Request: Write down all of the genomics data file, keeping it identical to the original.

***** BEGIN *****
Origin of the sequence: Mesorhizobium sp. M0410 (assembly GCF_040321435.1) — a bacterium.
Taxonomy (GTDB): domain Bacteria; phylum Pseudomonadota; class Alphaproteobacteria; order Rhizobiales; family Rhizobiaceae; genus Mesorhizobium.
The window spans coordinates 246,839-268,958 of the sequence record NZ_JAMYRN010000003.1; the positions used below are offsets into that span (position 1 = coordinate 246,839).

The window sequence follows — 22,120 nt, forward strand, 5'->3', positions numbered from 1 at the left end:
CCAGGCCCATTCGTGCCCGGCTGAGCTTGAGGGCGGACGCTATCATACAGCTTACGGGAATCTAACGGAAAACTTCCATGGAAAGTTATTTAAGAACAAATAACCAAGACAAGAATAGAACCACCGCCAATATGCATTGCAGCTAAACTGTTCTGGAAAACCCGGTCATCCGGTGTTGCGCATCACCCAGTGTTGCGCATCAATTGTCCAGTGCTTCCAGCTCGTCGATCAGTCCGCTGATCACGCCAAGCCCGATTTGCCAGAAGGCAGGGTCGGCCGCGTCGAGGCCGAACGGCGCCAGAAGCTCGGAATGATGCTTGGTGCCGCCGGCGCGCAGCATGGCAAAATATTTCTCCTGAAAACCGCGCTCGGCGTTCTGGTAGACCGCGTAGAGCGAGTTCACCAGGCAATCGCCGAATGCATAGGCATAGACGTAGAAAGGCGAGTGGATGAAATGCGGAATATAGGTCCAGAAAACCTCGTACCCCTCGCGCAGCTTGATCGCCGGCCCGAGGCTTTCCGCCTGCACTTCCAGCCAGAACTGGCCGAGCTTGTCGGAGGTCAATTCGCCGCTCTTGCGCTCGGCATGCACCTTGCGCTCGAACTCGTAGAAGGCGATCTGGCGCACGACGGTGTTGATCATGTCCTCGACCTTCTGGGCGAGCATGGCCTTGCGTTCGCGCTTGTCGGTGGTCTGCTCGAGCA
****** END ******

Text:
Origin of the sequence: Mesorhizobium sp. M0410 (assembly GCF_040321435.1) — a bacterium.
Taxonomy (GTDB): domain Bacteria; phylum Pseudomonadota; class Alphaproteobacteria; order Rhizobiales; family Rhizobiaceae; genus Mesorhizobium.
The window spans coordinates 246,839-268,958 of the sequence record NZ_JAMYRN010000003.1; the positions used below are offsets into that span (position 1 = coordinate 246,839).

The window sequence follows — 22,120 nt, forward strand, 5'->3', positions numbered from 1 at the left end:
CCAGGCCCATTCGTGCCCGGCTGAGCTTGAGGGCGGACGCTATCATACAGCTTACGGGAATCTAACGGAAAACTTCCATGGAAAGTTATTTAAGAACAAATAACCAAGACAAGAATAGAACCACCGCCAATATGCATTGCAGCTAAACTGTTCTGGAAAACCCGGTCATCCGGTGTTGCGCATCACCCAGTGTTGCGCATCAATTGTCCAGTGCTTCCAGCTCGTCGATCAGTCCGCTGATCACGCCAAGCCCGATTTGCCAGAAGGCAGGGTCGGCCGCGTCGAGGCCGAACGGCGCCAGAAGCTCGGAATGATGCTTGGTGCCGCCGGCGCGCAGCATGGCAAAATATTTCTCCTGAAAACCGCGCTCGGCGTTCTGGTAGACCGCGTAGAGCGAGTTCACCAGGCAATCGCCGAATGCATAGGCATAGACGTAGAAAGGCGAGTGGATGAAATGCGGAATATAGGTCCAGAAAACCTCGTACCCCTCGCGCAGCTTGATCGCCGGCCCGAGGCTTTCCGCCTGCACTTCCAGCCAGAACTGGCCGAGCTTGTCGGAGGTCAATTCGCCGCTCTTGCGCTCGGCATGCACCTTGCGCTCGAACTCGTAGAAGGCGATCTGGCGCACGACGGTGTTGATCATGTCCTCGACCTTCTGGGCGAGCATGGCCTTGCGTTCGCGCTTGTCGGTGGTCTGCTCGAGCA